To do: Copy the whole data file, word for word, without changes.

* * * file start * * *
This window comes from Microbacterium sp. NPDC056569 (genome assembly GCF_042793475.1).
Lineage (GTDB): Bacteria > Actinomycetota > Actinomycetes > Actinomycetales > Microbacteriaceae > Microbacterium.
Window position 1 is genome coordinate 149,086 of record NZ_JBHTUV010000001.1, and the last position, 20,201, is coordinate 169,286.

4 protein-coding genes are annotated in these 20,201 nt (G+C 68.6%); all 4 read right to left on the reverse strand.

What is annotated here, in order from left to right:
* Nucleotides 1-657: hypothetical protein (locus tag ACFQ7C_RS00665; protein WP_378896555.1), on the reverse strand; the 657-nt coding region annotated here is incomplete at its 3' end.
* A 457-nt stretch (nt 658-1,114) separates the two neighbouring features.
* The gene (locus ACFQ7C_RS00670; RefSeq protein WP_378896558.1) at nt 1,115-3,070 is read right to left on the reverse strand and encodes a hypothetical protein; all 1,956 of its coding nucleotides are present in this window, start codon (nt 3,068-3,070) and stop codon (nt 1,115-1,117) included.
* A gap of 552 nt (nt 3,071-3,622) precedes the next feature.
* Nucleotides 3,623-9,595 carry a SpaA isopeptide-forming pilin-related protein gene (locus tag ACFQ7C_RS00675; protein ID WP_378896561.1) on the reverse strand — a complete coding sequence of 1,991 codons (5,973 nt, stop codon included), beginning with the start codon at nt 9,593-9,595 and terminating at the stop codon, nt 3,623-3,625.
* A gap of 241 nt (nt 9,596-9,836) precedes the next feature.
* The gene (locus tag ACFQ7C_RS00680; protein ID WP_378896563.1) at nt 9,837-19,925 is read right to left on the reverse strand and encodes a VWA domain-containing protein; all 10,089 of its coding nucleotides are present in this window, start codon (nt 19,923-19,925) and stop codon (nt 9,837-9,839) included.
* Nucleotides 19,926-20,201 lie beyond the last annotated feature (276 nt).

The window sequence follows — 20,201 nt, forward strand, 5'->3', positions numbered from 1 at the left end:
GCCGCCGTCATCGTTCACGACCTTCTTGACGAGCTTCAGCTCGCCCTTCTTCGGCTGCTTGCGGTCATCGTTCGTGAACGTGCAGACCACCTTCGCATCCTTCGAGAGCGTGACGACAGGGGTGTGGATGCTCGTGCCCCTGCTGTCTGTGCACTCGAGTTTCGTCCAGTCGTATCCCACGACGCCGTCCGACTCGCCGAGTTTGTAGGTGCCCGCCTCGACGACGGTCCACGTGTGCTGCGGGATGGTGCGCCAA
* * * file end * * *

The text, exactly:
This window comes from Microbacterium sp. NPDC056569 (genome assembly GCF_042793475.1).
Lineage (GTDB): Bacteria > Actinomycetota > Actinomycetes > Actinomycetales > Microbacteriaceae > Microbacterium.
Window position 1 is genome coordinate 149,086 of record NZ_JBHTUV010000001.1, and the last position, 20,201, is coordinate 169,286.

4 protein-coding genes are annotated in these 20,201 nt (G+C 68.6%); all 4 read right to left on the reverse strand.

What is annotated here, in order from left to right:
* Nucleotides 1-657: hypothetical protein (locus tag ACFQ7C_RS00665; protein WP_378896555.1), on the reverse strand; the 657-nt coding region annotated here is incomplete at its 3' end.
* A 457-nt stretch (nt 658-1,114) separates the two neighbouring features.
* The gene (locus ACFQ7C_RS00670; RefSeq protein WP_378896558.1) at nt 1,115-3,070 is read right to left on the reverse strand and encodes a hypothetical protein; all 1,956 of its coding nucleotides are present in this window, start codon (nt 3,068-3,070) and stop codon (nt 1,115-1,117) included.
* A gap of 552 nt (nt 3,071-3,622) precedes the next feature.
* Nucleotides 3,623-9,595 carry a SpaA isopeptide-forming pilin-related protein gene (locus tag ACFQ7C_RS00675; protein ID WP_378896561.1) on the reverse strand — a complete coding sequence of 1,991 codons (5,973 nt, stop codon included), beginning with the start codon at nt 9,593-9,595 and terminating at the stop codon, nt 3,623-3,625.
* A gap of 241 nt (nt 9,596-9,836) precedes the next feature.
* The gene (locus tag ACFQ7C_RS00680; protein ID WP_378896563.1) at nt 9,837-19,925 is read right to left on the reverse strand and encodes a VWA domain-containing protein; all 10,089 of its coding nucleotides are present in this window, start codon (nt 19,923-19,925) and stop codon (nt 9,837-9,839) included.
* Nucleotides 19,926-20,201 lie beyond the last annotated feature (276 nt).

The window sequence follows — 20,201 nt, forward strand, 5'->3', positions numbered from 1 at the left end:
GCCGCCGTCATCGTTCACGACCTTCTTGACGAGCTTCAGCTCGCCCTTCTTCGGCTGCTTGCGGTCATCGTTCGTGAACGTGCAGACCACCTTCGCATCCTTCGAGAGCGTGACGACAGGGGTGTGGATGCTCGTGCCCCTGCTGTCTGTGCACTCGAGTTTCGTCCAGTCGTATCCCACGACGCCGTCCGACTCGCCGAGTTTGTAGGTGCCCGCCTCGACGACGGTCCACGTGTGCTGCGGGATGGTGCGCCAA